bubble gum, long pepper, hibiscus, creme fraiche: how many favorites am i allowed to have? because this was one. we are presented a clear plastic tube with three colors in it. we are told to pick up the tube and suck out the contents all at once and chew. it was like being hit in the mouth with a bubble gum milkshake. when i got home, the first thing i did was look to see if this was in the cookbook. if not to make it, just to figure out what was in there. i suspect the biggest layer carried most of the flavor and texture, and i suspect that was where the creme fraiche was, and that it was full of tapioca. anything else is just guessing. actually, that much was just guessing. it is in the middle, on the plate, in the photo.
watermelon, lime, nasturtium: a shot glass with a little globe inside. you drink back the globe, it shatters in your mouth and next thing you know you just swallowed a watermelon. again, i ignored allergy to try that, to no ill effect. it is on the right in the photo above.
rhubarb, goat milk, onion, lavender air: first, they bring you a pillow. you need a nap, but that isn't what its for. no, the pillow is filled with lavender-scented air. then your plate is brought to the table and placed on top of the pillow. this begins the process by which the lavender air is pushed out of the pillow and surrounds your plate while you eat the dessert. if i was just reading this, i would be thinking "that is sooo stupid." it was not. plus, there was cotton candy.
chocolate, blueberry, tobacco, maple: ok, sit back. we are told to move our chairs to make room on either side of the table. jeremy and i suspect we know what is coming. the table is completely cleared. silicone mats are brought out, and we are asked to help roll them out to cover the table. then a bunch of plates holding various ingredients are brought to the table. then chef grant achatz and a sous come to the table, standing on opposite sides, and start painting the table with the ingredients of the dessert. there is a blueberry sauce at the base. there are globules of berry. there are globules of maple, derived from boiling the wood, i think. there is a tobacco-flavored cream. there are shards of chocolate. then there are two mounds of chocolate malt ice cream that are placed on the table and shattered, the pieces falling where they may. then we shake hands with the chef and pick up our spoons. every element of the dessert was fabulous on its own, and like other dishes, you could combine the elements in any number of ways to give you something totally unique in each bite. this part of the experience doesn't happen for everyone. because of the time and the logistics, most people get this dessert plated. it was a real treat to get the table plating, and we were immensely grateful for it. it was singularly spectacular.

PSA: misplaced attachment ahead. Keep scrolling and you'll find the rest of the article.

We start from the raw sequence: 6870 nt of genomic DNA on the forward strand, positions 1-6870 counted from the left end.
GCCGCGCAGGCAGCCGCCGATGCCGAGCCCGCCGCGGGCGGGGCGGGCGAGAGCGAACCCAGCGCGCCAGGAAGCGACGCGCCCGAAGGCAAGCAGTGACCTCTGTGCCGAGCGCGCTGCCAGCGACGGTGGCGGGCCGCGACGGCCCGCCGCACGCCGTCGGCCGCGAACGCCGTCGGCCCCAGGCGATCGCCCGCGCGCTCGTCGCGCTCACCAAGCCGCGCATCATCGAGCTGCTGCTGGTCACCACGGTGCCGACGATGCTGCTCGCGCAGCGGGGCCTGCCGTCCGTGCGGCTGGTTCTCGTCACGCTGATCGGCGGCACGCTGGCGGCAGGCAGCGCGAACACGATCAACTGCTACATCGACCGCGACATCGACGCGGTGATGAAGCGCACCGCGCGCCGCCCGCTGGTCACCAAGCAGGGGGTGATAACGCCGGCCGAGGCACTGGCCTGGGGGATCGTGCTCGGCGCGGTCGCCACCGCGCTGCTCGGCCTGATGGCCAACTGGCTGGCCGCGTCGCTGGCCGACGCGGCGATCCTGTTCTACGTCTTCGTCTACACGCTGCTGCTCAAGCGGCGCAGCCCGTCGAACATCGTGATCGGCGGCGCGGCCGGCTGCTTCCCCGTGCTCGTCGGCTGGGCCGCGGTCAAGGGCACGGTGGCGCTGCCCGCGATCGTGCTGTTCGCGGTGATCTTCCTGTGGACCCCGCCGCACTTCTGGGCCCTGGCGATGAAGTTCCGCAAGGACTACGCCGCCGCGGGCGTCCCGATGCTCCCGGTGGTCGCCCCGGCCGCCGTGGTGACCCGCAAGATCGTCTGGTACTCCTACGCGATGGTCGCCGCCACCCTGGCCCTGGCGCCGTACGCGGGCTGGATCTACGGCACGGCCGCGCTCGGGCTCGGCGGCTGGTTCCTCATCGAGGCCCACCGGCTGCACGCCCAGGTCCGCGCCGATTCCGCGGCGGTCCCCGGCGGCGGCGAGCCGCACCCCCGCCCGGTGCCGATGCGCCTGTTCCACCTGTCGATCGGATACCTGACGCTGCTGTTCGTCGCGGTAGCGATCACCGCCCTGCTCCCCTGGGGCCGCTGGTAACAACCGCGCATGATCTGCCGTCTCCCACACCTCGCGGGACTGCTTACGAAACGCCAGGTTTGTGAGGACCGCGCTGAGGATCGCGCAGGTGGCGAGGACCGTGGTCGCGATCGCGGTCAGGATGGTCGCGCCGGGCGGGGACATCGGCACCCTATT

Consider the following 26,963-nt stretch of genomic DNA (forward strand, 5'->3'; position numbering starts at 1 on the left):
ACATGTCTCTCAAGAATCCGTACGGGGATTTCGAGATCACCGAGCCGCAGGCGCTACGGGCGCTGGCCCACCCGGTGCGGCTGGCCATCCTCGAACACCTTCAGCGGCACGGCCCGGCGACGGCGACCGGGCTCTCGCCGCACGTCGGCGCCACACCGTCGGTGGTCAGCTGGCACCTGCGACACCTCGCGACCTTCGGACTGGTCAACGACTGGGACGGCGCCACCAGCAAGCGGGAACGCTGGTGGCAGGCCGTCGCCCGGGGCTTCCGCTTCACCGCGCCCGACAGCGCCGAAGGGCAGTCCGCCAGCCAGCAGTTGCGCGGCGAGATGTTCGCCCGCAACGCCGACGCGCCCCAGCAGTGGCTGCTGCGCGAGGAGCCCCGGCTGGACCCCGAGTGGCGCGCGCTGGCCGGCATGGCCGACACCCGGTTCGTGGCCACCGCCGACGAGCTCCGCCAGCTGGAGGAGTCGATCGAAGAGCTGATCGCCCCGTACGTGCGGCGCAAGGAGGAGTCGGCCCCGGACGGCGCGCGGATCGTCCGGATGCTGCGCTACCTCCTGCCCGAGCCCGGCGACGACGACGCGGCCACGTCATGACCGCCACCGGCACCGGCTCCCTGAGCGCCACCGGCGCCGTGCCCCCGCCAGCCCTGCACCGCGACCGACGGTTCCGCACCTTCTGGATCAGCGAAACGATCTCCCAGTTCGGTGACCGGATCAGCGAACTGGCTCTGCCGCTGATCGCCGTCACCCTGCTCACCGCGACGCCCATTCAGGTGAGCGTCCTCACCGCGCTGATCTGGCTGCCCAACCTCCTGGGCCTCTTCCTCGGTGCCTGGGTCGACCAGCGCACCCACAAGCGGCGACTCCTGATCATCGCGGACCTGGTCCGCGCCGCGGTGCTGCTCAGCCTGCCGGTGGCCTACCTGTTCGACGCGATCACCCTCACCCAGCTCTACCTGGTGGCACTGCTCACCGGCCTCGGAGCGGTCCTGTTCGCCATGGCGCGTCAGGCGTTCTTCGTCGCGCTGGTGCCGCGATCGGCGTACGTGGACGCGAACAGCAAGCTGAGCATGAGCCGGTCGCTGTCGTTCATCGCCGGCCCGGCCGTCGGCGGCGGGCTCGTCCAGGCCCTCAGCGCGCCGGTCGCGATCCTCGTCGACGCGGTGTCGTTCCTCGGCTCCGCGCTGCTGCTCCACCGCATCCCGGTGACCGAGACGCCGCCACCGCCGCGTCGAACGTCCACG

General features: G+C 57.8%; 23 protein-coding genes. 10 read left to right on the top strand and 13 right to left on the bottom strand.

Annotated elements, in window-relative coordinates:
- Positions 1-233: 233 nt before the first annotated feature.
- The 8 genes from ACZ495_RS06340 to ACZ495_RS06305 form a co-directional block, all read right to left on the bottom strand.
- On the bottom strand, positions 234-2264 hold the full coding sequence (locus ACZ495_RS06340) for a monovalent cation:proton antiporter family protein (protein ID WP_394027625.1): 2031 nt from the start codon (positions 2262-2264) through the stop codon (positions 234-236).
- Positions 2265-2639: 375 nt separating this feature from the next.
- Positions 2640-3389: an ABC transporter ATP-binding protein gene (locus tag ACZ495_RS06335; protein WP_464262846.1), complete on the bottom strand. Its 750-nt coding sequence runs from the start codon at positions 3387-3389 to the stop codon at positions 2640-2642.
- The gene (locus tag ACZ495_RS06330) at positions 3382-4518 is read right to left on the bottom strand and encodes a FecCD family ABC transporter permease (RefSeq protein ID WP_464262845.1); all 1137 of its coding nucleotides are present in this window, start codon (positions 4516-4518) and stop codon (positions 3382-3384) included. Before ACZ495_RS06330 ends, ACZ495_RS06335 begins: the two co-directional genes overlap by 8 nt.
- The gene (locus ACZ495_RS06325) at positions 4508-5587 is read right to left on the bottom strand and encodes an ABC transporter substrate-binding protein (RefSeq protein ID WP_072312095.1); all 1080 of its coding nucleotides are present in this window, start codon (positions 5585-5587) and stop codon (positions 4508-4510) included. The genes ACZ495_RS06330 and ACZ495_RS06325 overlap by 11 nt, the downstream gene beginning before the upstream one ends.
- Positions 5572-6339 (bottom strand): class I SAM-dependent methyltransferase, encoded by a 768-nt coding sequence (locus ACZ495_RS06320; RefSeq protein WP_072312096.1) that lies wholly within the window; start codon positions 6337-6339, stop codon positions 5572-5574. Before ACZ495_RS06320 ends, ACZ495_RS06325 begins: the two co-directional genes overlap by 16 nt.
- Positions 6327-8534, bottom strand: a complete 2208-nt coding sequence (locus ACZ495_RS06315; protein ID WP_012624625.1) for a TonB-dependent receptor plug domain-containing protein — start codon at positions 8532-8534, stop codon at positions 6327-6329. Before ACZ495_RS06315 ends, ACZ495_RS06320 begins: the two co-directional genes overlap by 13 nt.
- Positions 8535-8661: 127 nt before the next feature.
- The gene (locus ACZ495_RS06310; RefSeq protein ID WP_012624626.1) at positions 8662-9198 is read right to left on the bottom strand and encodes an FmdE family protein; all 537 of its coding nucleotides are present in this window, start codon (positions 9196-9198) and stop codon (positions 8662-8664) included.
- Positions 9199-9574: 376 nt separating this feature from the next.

pound cake, strawberry, lemon, vanilla bean: our final taste of the night, it was exactly what it sounds like, with the bean serving like a lollipop stick. when we were done with the cake, we dropped the beans into our coffee while we finished the evening by doing hard math, probably a little too loud. perfect.
the team of servers were amazing. everything was there when or before we needed it. explanations were complete and funny. great care was taken to foresee needs and meet them. it was just out of control.
it had been suggested to me that i might skip the wine pairings for a variety of reasons. and while i am sure they were excellent wines, i wish i had. in the past when i've done pairings, i usually felt like it was too much wine, and in this case, i definitely felt like i had too much, and i didn't even finish all of them. also, most other times i have done pairings, i found a wine that i really liked and wanted to try to find, even if i have never actually been successful doing that. (except once, at the french laundry, when i had acutally bought a wine i liked before we had it at dinner. still one of my crowning achievements.) i talked to jeremy, whose opinion on wine i trust, and he liked the them. he thought they were well paired with their courses and he was glad he did it. so it could just be me. anyway, there was nothing that i loved, and the bottom-line part of me would have enjoyed the meal even exponentially more if it had not included the cost of the wine. now i know.
and that is good information to have. because while i have walked away from other crazy-cool dining experiences thinking that a return trip was prohibitive and/or unnecessary, i don't feel that way about alinea. i can totally see going back. i mean, i'm not buying plane tickets or anything, but i can see it.
coming tomorrow: the postscript